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An Icebreaker for When the Ice is Already Broken

Posted by Alan Magnan on 11/11/13 3:00 AM
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As trainers it’s pretty much a given that we’ll start a classroom session with some kind of icebreaker. We’re trying to warm up our learners and get them ready to work together. But what do you do when people are already warmed up? What if your learners work together every single day?

Here’s an icebreaker that’s worked well for me when training people who are already very familiar with each other:

I ask people to draw a vehicle that represents their department. I may ask people to work individually or in small groups, depending on the class size. I ask them to build in features to their vehicle that represent the things that are going well in their department, and the things that aren’t going so well.

I tell them they can choose anything from a skateboard to a spaceship. To fire up their imaginations, I also give them an example or two, such as: a race car with wagon wheels or an airplane with a helicopter propeller on top.

Within four or five minutes, people are ready to share their work. While watching learners explain their drawings, I’ve noticed some very interesting things. Their body language shows deep involvement, and the discussion is very productive and engaging. The learners enjoy the creativity involved in analyzing their workplace, despite their focus on some of the more negative aspects.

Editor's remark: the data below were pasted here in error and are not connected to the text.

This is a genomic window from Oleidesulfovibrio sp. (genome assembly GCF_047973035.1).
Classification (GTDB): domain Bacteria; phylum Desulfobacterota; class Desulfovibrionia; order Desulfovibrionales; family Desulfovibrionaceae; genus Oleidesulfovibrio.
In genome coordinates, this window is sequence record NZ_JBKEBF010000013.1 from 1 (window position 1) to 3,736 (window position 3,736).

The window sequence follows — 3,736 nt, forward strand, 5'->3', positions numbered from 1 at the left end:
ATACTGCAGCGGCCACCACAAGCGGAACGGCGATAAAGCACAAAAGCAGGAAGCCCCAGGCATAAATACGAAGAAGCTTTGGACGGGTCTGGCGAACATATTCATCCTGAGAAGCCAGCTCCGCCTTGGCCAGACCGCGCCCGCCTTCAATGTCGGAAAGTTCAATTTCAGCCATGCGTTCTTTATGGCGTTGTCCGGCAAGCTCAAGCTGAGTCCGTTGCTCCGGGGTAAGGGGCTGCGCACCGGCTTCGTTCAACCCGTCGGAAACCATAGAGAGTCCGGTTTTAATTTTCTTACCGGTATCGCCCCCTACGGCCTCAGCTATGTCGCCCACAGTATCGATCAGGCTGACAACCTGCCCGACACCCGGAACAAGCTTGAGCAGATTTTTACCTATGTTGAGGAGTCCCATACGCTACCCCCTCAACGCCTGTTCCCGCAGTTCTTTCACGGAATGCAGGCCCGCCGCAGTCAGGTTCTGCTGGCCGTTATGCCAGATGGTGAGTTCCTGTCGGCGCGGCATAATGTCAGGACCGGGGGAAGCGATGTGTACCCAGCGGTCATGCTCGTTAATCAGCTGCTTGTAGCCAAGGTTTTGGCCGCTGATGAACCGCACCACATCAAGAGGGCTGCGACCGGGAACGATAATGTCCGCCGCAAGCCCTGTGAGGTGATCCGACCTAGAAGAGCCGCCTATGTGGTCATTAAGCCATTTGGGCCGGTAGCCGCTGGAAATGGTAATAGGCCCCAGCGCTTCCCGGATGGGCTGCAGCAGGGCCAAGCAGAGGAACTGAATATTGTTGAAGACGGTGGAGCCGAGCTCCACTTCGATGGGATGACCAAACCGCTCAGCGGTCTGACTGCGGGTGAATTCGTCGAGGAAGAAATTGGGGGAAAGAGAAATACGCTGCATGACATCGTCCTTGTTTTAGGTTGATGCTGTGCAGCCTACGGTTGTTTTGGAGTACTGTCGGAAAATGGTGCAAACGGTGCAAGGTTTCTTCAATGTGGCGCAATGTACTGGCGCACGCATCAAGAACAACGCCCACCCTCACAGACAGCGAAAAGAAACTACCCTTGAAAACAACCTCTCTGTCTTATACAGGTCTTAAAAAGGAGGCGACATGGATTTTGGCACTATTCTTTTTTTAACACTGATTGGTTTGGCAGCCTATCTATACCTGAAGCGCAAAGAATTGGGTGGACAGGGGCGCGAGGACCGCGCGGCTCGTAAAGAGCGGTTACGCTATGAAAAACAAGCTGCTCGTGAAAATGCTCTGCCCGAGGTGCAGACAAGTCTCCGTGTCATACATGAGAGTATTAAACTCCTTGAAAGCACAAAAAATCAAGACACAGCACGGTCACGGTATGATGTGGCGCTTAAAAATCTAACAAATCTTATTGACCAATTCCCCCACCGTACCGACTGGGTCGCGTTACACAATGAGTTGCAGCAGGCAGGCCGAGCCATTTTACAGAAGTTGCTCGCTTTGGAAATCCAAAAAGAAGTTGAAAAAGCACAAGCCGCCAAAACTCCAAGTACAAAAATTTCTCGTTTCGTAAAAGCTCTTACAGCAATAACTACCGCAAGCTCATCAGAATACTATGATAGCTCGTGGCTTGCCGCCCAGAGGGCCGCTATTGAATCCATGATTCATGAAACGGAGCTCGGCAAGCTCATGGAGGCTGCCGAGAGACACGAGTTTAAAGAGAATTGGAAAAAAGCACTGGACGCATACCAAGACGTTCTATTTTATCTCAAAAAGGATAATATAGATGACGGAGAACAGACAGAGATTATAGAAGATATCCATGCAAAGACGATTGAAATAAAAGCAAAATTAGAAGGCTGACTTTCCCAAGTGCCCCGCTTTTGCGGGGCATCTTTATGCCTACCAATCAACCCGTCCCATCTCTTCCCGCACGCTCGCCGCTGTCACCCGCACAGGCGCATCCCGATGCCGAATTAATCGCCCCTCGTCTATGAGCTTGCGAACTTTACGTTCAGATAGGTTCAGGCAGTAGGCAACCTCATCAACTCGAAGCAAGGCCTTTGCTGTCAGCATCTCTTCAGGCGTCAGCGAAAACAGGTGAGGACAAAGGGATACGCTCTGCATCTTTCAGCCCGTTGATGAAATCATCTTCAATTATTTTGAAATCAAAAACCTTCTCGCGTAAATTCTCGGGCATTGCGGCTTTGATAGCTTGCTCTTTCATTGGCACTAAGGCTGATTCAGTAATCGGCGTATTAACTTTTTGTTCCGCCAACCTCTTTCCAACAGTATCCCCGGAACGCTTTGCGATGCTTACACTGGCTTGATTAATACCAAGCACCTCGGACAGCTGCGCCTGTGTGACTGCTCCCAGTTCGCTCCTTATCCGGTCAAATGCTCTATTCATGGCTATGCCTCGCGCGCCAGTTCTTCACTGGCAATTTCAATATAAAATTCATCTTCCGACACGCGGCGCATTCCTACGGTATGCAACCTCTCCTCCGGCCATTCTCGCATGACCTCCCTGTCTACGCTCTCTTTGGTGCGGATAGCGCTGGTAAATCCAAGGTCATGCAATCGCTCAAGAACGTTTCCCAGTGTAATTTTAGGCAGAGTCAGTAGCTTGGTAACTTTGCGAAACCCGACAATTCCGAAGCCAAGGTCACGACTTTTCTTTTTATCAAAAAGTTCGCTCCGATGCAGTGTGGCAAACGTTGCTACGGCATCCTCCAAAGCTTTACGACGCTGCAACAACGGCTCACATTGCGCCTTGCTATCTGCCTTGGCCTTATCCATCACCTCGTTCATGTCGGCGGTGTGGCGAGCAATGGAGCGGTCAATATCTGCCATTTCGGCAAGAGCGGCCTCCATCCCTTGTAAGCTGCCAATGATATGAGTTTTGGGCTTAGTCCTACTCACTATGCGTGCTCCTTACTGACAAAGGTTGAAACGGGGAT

The benefit for me, the trainer, is that I can then relate the objectives of the training to specific issues they’ve explained. It’s like getting a crash course in what the learners are hoping to achieve and focus on during our time together. There is, however, one risk with this activity. If learners are deeply frustrated by an issue back at work, it can derail the icebreaker and devolve into a gripe session. But, using your facilitation skills, it’s fairly easy to keep the discussion constructive.

If your learners are tired of the same old icebreakers, or if they already know each other really well, this method might be just what it takes to fire them up before you get into course content.

For additional tips on using icebreakers in your training sessions, check out these blogs written by some of my fellow Langevin course leaders.

Alan has been a course leader with Langevin since 1996. He studied business administration at Algonquin College of Applied Arts and Technology. Alan’s philosophy on training is that it can be fun, engaging, and active, but that’s just what’s on the surface. Training must also be practical, realistic, and applicable. Alan is a computer geek at heart and enjoys programming and gaming in his spare time. He’s also a great fan of the outdoors during the summer months, and when the winter moves in, you’ll find him reading, or recording and playing music.

Topics: facilitation, instructional techniques, tips-for-trainers

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